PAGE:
Psychology, Department of
Estimating waterbird abundance on catfish aquaculture ponds using an unmanned aerial system
Document Type Article
Human–Wildlife Interactions 13(2):317–330, Fall 2019 • digitalcommons.usu.edu/hwi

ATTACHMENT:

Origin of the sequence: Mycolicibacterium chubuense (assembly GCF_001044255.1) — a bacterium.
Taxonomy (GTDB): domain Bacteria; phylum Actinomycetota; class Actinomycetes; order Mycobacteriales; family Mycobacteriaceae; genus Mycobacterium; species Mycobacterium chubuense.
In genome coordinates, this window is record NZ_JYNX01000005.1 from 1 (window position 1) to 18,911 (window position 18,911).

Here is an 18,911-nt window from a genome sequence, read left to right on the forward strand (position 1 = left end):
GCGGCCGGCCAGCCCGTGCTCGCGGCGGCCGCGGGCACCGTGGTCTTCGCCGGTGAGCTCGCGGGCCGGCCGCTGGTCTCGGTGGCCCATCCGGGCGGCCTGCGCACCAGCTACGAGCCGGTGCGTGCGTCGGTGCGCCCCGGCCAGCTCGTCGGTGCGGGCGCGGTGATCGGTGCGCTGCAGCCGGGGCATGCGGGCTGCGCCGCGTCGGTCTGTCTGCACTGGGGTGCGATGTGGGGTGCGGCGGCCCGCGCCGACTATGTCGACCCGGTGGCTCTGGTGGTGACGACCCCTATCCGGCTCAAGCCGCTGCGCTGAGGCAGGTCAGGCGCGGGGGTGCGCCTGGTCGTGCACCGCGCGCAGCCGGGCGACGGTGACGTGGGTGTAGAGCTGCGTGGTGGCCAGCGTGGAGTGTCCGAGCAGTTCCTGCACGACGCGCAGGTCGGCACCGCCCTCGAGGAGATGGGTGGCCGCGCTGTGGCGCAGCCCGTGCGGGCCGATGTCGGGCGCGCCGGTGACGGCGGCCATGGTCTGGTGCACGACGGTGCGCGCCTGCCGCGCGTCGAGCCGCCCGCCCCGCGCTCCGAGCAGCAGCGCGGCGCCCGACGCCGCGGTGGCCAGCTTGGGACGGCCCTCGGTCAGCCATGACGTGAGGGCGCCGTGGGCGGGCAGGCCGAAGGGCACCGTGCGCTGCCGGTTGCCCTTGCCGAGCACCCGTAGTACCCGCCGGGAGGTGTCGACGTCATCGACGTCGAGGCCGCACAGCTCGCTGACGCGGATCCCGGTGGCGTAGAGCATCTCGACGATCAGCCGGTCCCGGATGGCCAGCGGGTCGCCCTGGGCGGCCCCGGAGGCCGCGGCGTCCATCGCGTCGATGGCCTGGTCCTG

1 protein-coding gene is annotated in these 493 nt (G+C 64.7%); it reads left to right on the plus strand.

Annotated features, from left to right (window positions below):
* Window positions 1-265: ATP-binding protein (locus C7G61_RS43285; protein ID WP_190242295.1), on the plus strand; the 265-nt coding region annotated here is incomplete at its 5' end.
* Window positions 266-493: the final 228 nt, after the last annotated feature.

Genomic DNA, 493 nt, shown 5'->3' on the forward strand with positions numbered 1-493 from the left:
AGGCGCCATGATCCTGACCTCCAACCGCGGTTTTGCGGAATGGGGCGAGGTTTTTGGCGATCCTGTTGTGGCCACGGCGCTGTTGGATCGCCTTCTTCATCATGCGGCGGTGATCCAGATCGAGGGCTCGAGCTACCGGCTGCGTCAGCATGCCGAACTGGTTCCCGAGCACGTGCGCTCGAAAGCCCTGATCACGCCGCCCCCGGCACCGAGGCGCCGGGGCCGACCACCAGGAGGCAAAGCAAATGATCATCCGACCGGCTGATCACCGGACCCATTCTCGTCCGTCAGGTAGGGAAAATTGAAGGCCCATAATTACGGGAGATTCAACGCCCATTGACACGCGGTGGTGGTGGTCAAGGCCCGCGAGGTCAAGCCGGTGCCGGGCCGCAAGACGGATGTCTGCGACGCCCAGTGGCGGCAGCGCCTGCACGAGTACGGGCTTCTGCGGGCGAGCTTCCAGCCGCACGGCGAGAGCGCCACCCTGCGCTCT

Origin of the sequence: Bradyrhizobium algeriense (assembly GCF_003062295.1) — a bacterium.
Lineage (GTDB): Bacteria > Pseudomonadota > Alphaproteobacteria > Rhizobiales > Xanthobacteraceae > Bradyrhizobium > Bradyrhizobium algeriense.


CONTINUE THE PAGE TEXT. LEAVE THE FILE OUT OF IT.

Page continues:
In this study, we examined the use of an unmanned aerial system (UAS) to monitor fish-eating birds on catfish (Ictalurus spp.) aquaculture facilities in Mississippi, USA. We tested 2 automated computer algorithms to identify bird species using mosaicked imagery taken from a UAS platform. One algorithm identified birds based on color alone (color segmentation), and the other algorithm used shape recognition (template matching), and the results of each algorithm were compared directly to manual counts of the same imagery. We captured digital imagery of great egrets (Ardea alba), great blue herons (A. herodias), and doublecrested cormorants (Phalacrocorax auritus) on aquaculture facilities in Mississippi. When all species were combined, template matching algorithm produced an average accuracy of 0.80 (SD = 0.58), and color segmentation algorithm produced an average accuracy of 0.67 (SD = 0.67), but each was highly dependent on weather, image quality, habitat characteristics, and characteristics of the birds themselves. Egrets were successfully counted using both color segmentation and template matching. Template matching performed best for great blue herons compared to color segmentation, and neither algorithm performed well for cormorants. Although the computer-guided identification in this study was highly variable, UAS show promise as an alternative monitoring tool for birds at aquaculture facilities.